You don’t smoke and have a glass of wine with dinner just a few nights each week.
Your blood pressure and cholesterol are normal.
You don’t have diabetes and your blood glucose tests are fine. Your fasting glucose is under 100 and your Hgb A1c is normal.
You get 8 hours of sleep most nights.
You have stress but it’s not as bad as some of your friends.
No one in your family has ever had a heart attack or stroke.
That’s great news, right?
But guess what? That is not enough information to know if you are at risk or not.
We’ve been conditioned to believe that as long as you don’t have any of the classic risk factors for heart disease, you have nothing to worry about.
It’s the way I practiced for nearly 25 years. I thought that if my patients were able to control all of the classic risk factors, they would never fall victim to heart disease.
And it makes sense. Think about someone you know who had a heart attack or stroke. He was probably overweight, ate junk food, and never exercised. He had a clear reason to get sick.
But what about that friend who looked healthy and went to the gym and one day has a stroke or a heart attack, or has sudden death?
See, for about 50 percent of people who have heart disease, a heart attack or stroke is their first symptom.
They never felt sick. They have no warning.
In my practice, I see it all day long: more than half of my patients have significant cardiovascular disease that hasn’t been identified or treated aggressively enough.
Why? Because the method that most physicians use to evaluate your risk for heart disease just falls short. In fact, we’re missing a huge percentage of people who seem healthy but have some major underlying issues that could cause serious problems down the line.
A better way
More than 10 years ago Dr. Bradley Bale, a physician, and Amy Doneen, a nurse practitioner, were noticing that many of their patients were getting stents put in their hearts and having heart attacks and strokes, despite the fact that they led a healthy lifestyle and were not considered high risk.
Bale and Doneen knew there had to be a better way to identify the problems earlier, so they devised a new approach - aptly titled the Bale/Doneen Method. They realized that instead of just managing risk factors, you need to look for disease, the driving forces of that disease, and identify and eliminate inflammation.
One method is to look for plaque in the carotid artery. Sometimes it’s a high volume of plaque that’s the problem but it may also be that the plaque is unstable. Stable plaque is hard while unstable plaque is more likely to rupture. If we find plaque, we can then figure out why it’s there. Then we can work to control the factors that are driving it and completely resolve them.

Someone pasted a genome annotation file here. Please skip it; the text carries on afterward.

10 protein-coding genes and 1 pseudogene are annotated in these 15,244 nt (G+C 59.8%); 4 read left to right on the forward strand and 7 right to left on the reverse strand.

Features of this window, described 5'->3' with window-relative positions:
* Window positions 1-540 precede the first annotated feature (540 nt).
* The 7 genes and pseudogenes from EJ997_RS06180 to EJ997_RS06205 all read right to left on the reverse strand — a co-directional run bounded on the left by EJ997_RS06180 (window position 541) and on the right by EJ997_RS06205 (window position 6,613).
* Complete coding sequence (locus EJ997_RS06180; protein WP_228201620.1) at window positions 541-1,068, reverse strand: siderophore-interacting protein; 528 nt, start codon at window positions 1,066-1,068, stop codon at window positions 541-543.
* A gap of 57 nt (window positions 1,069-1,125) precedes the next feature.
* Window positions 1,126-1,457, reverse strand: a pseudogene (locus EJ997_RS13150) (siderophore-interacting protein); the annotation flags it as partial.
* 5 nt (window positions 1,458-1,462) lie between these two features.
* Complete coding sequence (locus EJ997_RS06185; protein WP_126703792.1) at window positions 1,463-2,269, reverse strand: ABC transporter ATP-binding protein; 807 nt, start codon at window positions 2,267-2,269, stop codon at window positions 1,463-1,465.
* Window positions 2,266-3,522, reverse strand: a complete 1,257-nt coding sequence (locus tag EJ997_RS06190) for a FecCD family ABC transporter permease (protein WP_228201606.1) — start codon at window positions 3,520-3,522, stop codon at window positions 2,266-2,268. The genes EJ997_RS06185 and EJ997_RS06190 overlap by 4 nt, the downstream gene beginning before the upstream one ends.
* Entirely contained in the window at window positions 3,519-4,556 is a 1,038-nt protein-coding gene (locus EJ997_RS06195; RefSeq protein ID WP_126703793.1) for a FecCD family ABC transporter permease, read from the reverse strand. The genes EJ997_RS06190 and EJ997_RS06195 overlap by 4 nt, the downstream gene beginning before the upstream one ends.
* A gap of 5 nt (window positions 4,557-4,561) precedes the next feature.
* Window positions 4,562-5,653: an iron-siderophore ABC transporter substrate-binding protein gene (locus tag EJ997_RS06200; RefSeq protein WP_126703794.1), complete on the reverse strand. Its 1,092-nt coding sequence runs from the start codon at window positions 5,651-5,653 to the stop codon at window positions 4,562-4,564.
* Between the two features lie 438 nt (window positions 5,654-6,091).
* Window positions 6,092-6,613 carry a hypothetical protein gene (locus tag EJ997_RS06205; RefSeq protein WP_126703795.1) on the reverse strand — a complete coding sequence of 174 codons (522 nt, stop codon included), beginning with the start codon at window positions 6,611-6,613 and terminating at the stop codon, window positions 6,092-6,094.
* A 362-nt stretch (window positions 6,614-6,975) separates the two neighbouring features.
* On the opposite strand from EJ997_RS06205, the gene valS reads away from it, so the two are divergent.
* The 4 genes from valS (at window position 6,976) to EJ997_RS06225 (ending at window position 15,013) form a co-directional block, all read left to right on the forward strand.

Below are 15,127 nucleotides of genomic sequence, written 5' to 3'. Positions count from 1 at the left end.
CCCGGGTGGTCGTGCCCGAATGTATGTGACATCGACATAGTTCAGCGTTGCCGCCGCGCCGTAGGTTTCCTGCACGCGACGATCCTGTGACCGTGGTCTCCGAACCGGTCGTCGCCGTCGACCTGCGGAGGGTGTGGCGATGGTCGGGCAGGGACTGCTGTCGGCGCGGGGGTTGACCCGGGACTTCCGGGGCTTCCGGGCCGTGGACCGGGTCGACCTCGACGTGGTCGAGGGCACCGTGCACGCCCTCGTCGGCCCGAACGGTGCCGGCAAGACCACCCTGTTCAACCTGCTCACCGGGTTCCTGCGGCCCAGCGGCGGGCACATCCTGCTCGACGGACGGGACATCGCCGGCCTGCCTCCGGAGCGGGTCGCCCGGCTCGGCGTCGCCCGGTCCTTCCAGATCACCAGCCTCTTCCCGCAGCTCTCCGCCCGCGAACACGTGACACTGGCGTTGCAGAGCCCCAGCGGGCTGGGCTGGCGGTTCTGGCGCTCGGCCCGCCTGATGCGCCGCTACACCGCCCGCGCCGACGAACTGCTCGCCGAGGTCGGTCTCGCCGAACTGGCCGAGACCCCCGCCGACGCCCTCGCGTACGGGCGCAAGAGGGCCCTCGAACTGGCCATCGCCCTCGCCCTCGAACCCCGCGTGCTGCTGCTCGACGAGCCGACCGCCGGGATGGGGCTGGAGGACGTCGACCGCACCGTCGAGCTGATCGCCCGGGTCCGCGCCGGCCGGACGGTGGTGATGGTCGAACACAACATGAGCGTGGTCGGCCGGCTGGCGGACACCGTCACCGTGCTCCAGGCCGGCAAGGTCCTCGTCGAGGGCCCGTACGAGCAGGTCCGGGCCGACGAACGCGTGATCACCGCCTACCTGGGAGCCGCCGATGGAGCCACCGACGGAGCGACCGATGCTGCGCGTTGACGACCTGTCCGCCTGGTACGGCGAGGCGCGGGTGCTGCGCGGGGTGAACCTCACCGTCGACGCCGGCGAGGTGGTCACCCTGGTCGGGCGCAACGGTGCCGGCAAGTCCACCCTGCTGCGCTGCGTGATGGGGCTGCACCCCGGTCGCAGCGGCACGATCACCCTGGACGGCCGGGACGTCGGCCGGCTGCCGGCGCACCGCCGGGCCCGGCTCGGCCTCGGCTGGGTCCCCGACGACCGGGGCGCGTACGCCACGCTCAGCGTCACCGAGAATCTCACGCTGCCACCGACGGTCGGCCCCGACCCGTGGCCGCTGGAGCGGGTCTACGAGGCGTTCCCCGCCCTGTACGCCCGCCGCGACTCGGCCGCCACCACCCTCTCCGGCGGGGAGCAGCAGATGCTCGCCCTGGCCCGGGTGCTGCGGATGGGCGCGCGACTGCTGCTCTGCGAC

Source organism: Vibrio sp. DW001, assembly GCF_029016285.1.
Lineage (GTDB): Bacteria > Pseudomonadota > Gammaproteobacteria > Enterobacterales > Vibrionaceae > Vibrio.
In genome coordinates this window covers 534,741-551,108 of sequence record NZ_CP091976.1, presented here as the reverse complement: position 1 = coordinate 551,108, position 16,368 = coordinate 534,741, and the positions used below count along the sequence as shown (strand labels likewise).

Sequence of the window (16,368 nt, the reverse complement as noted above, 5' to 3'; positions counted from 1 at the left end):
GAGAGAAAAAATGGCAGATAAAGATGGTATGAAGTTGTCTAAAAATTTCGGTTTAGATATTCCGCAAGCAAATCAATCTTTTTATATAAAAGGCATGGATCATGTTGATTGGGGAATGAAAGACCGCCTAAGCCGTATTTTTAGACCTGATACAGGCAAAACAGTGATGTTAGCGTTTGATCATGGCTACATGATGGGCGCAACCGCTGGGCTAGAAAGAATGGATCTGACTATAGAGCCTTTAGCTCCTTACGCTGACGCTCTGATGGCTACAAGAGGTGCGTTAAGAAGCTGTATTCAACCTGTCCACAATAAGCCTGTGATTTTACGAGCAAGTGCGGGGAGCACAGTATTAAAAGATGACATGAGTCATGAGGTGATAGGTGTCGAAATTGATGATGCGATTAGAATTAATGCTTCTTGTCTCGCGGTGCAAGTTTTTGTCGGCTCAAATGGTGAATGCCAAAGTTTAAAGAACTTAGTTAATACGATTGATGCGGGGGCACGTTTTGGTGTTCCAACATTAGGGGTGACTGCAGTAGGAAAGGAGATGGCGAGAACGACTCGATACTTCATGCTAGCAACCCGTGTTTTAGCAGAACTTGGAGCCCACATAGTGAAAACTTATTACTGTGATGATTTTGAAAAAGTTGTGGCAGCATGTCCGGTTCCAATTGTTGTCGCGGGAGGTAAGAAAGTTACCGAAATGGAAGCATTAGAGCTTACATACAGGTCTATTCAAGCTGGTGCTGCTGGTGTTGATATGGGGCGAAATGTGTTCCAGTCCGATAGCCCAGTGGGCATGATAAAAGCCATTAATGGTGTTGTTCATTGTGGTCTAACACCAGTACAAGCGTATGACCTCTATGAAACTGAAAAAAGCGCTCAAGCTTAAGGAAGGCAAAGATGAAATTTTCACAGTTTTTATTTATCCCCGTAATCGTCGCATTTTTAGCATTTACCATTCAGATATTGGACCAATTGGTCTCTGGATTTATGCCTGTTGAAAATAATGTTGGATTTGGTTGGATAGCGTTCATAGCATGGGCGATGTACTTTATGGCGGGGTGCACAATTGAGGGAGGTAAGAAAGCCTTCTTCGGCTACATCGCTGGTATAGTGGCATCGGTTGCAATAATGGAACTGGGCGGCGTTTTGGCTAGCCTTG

Insulin resistance - a precursor to type-2 diabetes - and cholesterol are other factors that are often overlooked, is extremely common , and a huge driving force of vascular disease. Everyone should have a 2 hour glucose tolerance test to search for this condition.
Sleep problems, stress, periodontal disease, osteoporosis, autoimmune disease are just a few of the problems that drive inflammation and atherosclerosis and must be identified and treated to control the progression of this disease.
Bale/Doneen also looks at family history, genetics and various markers of inflammation. Monitoring these markers regularly and taking steps that reduce them is the engineering that is necessary to stop the wheels of this condition.
Bale and Doneen have been so successful that in 11 years of practice, only one of their patients had a heart attack. At their center, they even provide a money-back guarantee if you do.
To increase the odds that you can identify and prevent this very common disease from striking, Bale/Doneen is proactive and preventative, and it works. Cardiovascular disease is the leading cause of death. It shouldn’t be. We do a great job looking for early disease, not just risk factors for the common cancers such as breast cancer, colon cancer, and cervical cancer. It's time we employ the same logic to a disease that is more common than all of those cancers combined. I feel this is how heart disease should be prevented.